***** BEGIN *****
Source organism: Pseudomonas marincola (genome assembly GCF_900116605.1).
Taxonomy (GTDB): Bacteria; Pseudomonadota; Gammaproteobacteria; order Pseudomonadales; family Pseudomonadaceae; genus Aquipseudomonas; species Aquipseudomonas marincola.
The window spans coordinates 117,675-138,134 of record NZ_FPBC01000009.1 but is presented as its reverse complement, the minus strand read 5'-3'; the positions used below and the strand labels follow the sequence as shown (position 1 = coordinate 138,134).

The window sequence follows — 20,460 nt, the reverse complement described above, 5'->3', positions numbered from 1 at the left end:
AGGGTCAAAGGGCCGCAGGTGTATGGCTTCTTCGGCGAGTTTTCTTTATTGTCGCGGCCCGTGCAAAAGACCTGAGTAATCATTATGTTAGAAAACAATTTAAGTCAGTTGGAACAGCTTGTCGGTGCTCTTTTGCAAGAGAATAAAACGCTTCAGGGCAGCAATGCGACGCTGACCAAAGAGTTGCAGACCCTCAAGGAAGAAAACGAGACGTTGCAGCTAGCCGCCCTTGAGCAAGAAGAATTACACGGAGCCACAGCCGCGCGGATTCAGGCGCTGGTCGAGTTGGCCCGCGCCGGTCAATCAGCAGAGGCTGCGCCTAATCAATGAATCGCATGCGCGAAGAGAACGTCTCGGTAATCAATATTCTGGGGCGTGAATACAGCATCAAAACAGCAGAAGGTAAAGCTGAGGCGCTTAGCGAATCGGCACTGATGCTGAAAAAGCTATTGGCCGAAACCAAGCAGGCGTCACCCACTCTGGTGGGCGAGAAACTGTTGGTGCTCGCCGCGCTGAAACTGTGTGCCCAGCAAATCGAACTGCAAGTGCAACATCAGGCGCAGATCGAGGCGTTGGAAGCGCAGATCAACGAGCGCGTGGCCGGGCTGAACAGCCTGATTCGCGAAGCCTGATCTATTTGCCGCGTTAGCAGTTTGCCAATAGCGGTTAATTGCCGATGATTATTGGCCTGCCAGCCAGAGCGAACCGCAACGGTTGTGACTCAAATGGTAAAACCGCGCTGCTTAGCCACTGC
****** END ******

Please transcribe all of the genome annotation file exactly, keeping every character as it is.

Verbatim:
Source organism: Pseudomonas marincola (genome assembly GCF_900116605.1).
Taxonomy (GTDB): Bacteria; Pseudomonadota; Gammaproteobacteria; order Pseudomonadales; family Pseudomonadaceae; genus Aquipseudomonas; species Aquipseudomonas marincola.
The window spans coordinates 117,675-138,134 of record NZ_FPBC01000009.1 but is presented as its reverse complement, the minus strand read 5'-3'; the positions used below and the strand labels follow the sequence as shown (position 1 = coordinate 138,134).

The window sequence follows — 20,460 nt, the reverse complement described above, 5'->3', positions numbered from 1 at the left end:
AGGGTCAAAGGGCCGCAGGTGTATGGCTTCTTCGGCGAGTTTTCTTTATTGTCGCGGCCCGTGCAAAAGACCTGAGTAATCATTATGTTAGAAAACAATTTAAGTCAGTTGGAACAGCTTGTCGGTGCTCTTTTGCAAGAGAATAAAACGCTTCAGGGCAGCAATGCGACGCTGACCAAAGAGTTGCAGACCCTCAAGGAAGAAAACGAGACGTTGCAGCTAGCCGCCCTTGAGCAAGAAGAATTACACGGAGCCACAGCCGCGCGGATTCAGGCGCTGGTCGAGTTGGCCCGCGCCGGTCAATCAGCAGAGGCTGCGCCTAATCAATGAATCGCATGCGCGAAGAGAACGTCTCGGTAATCAATATTCTGGGGCGTGAATACAGCATCAAAACAGCAGAAGGTAAAGCTGAGGCGCTTAGCGAATCGGCACTGATGCTGAAAAAGCTATTGGCCGAAACCAAGCAGGCGTCACCCACTCTGGTGGGCGAGAAACTGTTGGTGCTCGCCGCGCTGAAACTGTGTGCCCAGCAAATCGAACTGCAAGTGCAACATCAGGCGCAGATCGAGGCGTTGGAAGCGCAGATCAACGAGCGCGTGGCCGGGCTGAACAGCCTGATTCGCGAAGCCTGATCTATTTGCCGCGTTAGCAGTTTGCCAATAGCGGTTAATTGCCGATGATTATTGGCCTGCCAGCCAGAGCGAACCGCAACGGTTGTGACTCAAATGGTAAAACCGCGCTGCTTAGCCACTGC